The opposition National League for Democracy (NLD) led by Ms Aung San Suu Kyi is headed for a spectacular landslide win in Myanmar's general election, early results and analyses of trends indicate.
The ruling, military-backed Union Solidarity and Development Party (USDP) conceded defeat yesterday even before official results began coming out in the afternoon.
Sunday's poll was the first genuinely multi-party general election in 25 years. The last such election in 1990 saw the NLD win by a landslide, but the result was annulled by the army.
A huge crowd gathered yesterday for the second evening running at the NLD office in Yangon, dancing and singing wildly in celebration. In a brief appearance earlier at the modest party office, Ms Suu Kyi congratulated voters on their "political awakening" but cautioned that the result of the election was only the beginning. "Now is not the time to congratulate the candidates of the NLD. We will congratulate them only after they have successfully served the electorate," she said.
The NLD, which needs to win 67 per cent of the 498 seats at stake to gain an overall majority in Parliament, is set to exceed expectations and may end with 70 per cent or more, say some political analysts.
The USDP, which held 346 seats, may crash to as low as 30 to 40 seats, said an analyst close to the party. Previously, its internal worst-case scenario was thought to be 60 seats, a party source said.
Among major USDP figures who lost were party co-chairman Htay Oo and Parliament Speaker Shwe Mann - both in their home towns. Speaker of the Lower House Nanda Kyaw Swar and a key minister, Mr Aung Min - the government's chief negotiator in the peace process with ethnic groups who ran as an independent - also lost.
There were only a few bright spots for the USDP - including Meiktila and Coco Islands where its candidates won. Another key minister, Mr Soe Thane, won as an independent. But it appears likely that the USDP and its allies will be reduced to a thin backbench in the next Parliament.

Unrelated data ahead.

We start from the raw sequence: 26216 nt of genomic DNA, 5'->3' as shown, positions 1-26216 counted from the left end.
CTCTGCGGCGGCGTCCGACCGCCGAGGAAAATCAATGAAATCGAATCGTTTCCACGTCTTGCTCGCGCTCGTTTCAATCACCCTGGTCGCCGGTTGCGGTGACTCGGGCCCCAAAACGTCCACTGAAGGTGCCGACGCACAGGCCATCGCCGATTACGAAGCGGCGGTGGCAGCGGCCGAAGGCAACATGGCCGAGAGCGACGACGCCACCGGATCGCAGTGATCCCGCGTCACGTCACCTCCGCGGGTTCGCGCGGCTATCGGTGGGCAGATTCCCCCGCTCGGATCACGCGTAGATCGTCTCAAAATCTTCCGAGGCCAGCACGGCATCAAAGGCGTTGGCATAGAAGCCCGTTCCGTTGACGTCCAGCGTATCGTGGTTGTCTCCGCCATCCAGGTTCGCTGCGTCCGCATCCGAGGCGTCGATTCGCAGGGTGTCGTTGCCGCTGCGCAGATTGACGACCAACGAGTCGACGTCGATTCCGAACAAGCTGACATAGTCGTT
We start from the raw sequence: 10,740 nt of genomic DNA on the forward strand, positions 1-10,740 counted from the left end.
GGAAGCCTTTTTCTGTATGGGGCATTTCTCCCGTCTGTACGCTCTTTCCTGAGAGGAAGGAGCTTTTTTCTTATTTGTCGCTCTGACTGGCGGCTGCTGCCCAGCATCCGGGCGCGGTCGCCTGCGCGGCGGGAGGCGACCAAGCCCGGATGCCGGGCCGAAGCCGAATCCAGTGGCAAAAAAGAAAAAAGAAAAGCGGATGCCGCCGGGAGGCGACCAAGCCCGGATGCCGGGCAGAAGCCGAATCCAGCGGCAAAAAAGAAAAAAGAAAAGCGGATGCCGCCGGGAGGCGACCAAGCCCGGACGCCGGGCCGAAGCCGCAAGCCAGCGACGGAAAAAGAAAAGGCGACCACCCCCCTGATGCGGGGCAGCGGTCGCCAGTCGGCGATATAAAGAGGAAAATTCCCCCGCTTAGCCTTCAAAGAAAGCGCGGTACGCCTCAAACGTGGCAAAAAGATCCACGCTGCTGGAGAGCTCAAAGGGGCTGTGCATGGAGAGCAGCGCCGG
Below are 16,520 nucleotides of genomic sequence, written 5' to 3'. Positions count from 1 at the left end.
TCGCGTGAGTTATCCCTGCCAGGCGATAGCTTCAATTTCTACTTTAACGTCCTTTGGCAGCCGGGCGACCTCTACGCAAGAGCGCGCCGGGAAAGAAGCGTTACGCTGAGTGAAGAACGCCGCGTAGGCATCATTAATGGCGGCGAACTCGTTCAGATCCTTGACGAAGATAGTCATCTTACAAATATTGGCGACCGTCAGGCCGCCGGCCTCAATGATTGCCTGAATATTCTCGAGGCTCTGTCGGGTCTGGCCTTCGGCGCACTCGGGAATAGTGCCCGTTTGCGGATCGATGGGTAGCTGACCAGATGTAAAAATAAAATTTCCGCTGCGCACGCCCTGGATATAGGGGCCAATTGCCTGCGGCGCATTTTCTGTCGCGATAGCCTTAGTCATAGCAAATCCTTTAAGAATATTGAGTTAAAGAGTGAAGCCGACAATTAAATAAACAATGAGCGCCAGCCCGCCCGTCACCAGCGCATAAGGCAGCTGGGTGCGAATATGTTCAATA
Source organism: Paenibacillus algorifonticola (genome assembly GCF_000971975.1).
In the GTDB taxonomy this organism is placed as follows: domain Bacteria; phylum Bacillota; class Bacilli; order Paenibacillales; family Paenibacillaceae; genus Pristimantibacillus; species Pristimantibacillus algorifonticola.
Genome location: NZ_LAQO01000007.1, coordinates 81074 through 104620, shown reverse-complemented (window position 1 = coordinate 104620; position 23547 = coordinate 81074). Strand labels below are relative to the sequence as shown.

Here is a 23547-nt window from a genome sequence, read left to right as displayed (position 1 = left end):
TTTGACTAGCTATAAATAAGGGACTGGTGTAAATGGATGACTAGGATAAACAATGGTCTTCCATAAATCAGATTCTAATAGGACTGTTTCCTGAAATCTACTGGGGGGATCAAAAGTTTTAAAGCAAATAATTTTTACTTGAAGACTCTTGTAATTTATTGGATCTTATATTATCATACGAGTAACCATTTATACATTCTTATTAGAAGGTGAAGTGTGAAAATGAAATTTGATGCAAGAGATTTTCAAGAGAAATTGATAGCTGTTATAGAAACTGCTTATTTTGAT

The NLD also did well in ethnic minority areas. Dr Aye Maung, leader of the Rakhine Nationalities Development Party, reportedly lost to the NLD in Rakhine state.
President Thein Sein did not run in the election, and is expected to remain in office until next March when the new government takes power. The new president will be nominated and voted in by Parliament in the next few months. Technically, Mr Thein Sein himself could be nominated; the president need not be an MP.
Ms Suu Kyi, 70, cannot be the president because of a clause in the Constitution that bars anyone with foreign family connections from the office. Her late husband was a British citizen, and so are her two sons. But in a statement last week that raised eyebrows among top USDP figures, she said: "If we win, and the NLD forms a government, I will be above the president."
Analysts caution that she must play her cards skilfully going ahead. In an interview, Yangon-based analyst Richard Horsey, a former top United Nations official in Myanmar, said: "The first and most important thing for any new president is to develop a good working relationship with the commander-in-chief."
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